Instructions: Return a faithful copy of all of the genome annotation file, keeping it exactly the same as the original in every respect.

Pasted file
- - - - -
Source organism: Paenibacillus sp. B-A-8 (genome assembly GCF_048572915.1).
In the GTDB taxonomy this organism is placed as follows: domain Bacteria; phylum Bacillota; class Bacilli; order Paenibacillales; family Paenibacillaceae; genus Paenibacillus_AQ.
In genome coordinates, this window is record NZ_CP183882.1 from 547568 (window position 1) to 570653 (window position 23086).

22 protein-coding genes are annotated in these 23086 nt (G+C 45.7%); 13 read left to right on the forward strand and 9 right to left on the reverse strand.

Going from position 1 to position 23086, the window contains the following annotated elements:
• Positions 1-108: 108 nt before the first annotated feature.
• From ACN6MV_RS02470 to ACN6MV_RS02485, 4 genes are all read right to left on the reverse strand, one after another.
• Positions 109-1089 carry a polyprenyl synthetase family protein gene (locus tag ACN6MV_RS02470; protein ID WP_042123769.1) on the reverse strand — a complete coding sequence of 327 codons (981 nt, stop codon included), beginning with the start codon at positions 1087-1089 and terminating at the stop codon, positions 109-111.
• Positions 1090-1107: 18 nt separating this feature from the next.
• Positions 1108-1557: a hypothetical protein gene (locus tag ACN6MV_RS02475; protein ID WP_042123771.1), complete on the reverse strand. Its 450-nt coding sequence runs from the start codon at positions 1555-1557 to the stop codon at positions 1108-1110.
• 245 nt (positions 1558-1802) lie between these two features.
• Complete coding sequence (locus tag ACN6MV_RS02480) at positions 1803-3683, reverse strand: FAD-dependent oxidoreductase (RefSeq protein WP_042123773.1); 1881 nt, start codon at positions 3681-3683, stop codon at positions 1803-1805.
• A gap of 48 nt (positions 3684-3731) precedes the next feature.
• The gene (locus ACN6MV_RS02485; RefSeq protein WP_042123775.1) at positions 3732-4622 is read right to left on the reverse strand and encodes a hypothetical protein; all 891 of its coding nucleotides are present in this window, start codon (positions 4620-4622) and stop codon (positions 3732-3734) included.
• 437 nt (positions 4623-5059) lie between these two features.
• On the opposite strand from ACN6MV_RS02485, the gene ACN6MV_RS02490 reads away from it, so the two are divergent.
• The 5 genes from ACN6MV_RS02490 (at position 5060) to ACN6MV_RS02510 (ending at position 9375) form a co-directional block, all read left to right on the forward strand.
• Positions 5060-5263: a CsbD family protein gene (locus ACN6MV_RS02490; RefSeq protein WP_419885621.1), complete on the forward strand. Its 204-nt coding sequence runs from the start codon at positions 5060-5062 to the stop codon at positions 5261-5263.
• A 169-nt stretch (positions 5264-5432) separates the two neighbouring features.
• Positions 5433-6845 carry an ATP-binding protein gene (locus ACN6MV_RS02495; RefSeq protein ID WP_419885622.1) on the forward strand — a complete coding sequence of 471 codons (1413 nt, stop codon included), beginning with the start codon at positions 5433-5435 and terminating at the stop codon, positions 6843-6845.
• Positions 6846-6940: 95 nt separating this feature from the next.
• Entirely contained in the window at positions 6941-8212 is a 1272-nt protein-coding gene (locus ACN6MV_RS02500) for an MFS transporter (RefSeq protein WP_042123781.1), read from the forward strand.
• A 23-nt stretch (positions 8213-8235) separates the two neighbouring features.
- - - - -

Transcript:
Source organism: Paenibacillus sp. B-A-8 (genome assembly GCF_048572915.1).
In the GTDB taxonomy this organism is placed as follows: domain Bacteria; phylum Bacillota; class Bacilli; order Paenibacillales; family Paenibacillaceae; genus Paenibacillus_AQ.
In genome coordinates, this window is record NZ_CP183882.1 from 547568 (window position 1) to 570653 (window position 23086).

22 protein-coding genes are annotated in these 23086 nt (G+C 45.7%); 13 read left to right on the forward strand and 9 right to left on the reverse strand.

Going from position 1 to position 23086, the window contains the following annotated elements:
• Positions 1-108: 108 nt before the first annotated feature.
• From ACN6MV_RS02470 to ACN6MV_RS02485, 4 genes are all read right to left on the reverse strand, one after another.
• Positions 109-1089 carry a polyprenyl synthetase family protein gene (locus tag ACN6MV_RS02470; protein ID WP_042123769.1) on the reverse strand — a complete coding sequence of 327 codons (981 nt, stop codon included), beginning with the start codon at positions 1087-1089 and terminating at the stop codon, positions 109-111.
• Positions 1090-1107: 18 nt separating this feature from the next.
• Positions 1108-1557: a hypothetical protein gene (locus tag ACN6MV_RS02475; protein ID WP_042123771.1), complete on the reverse strand. Its 450-nt coding sequence runs from the start codon at positions 1555-1557 to the stop codon at positions 1108-1110.
• 245 nt (positions 1558-1802) lie between these two features.
• Complete coding sequence (locus tag ACN6MV_RS02480) at positions 1803-3683, reverse strand: FAD-dependent oxidoreductase (RefSeq protein WP_042123773.1); 1881 nt, start codon at positions 3681-3683, stop codon at positions 1803-1805.
• A gap of 48 nt (positions 3684-3731) precedes the next feature.
• The gene (locus ACN6MV_RS02485; RefSeq protein WP_042123775.1) at positions 3732-4622 is read right to left on the reverse strand and encodes a hypothetical protein; all 891 of its coding nucleotides are present in this window, start codon (positions 4620-4622) and stop codon (positions 3732-3734) included.
• 437 nt (positions 4623-5059) lie between these two features.
• On the opposite strand from ACN6MV_RS02485, the gene ACN6MV_RS02490 reads away from it, so the two are divergent.
• The 5 genes from ACN6MV_RS02490 (at position 5060) to ACN6MV_RS02510 (ending at position 9375) form a co-directional block, all read left to right on the forward strand.
• Positions 5060-5263: a CsbD family protein gene (locus ACN6MV_RS02490; RefSeq protein WP_419885621.1), complete on the forward strand. Its 204-nt coding sequence runs from the start codon at positions 5060-5062 to the stop codon at positions 5261-5263.
• A 169-nt stretch (positions 5264-5432) separates the two neighbouring features.
• Positions 5433-6845 carry an ATP-binding protein gene (locus ACN6MV_RS02495; RefSeq protein ID WP_419885622.1) on the forward strand — a complete coding sequence of 471 codons (1413 nt, stop codon included), beginning with the start codon at positions 5433-5435 and terminating at the stop codon, positions 6843-6845.
• Positions 6846-6940: 95 nt separating this feature from the next.
• Entirely contained in the window at positions 6941-8212 is a 1272-nt protein-coding gene (locus ACN6MV_RS02500) for an MFS transporter (RefSeq protein WP_042123781.1), read from the forward strand.
• A 23-nt stretch (positions 8213-8235) separates the two neighbouring features.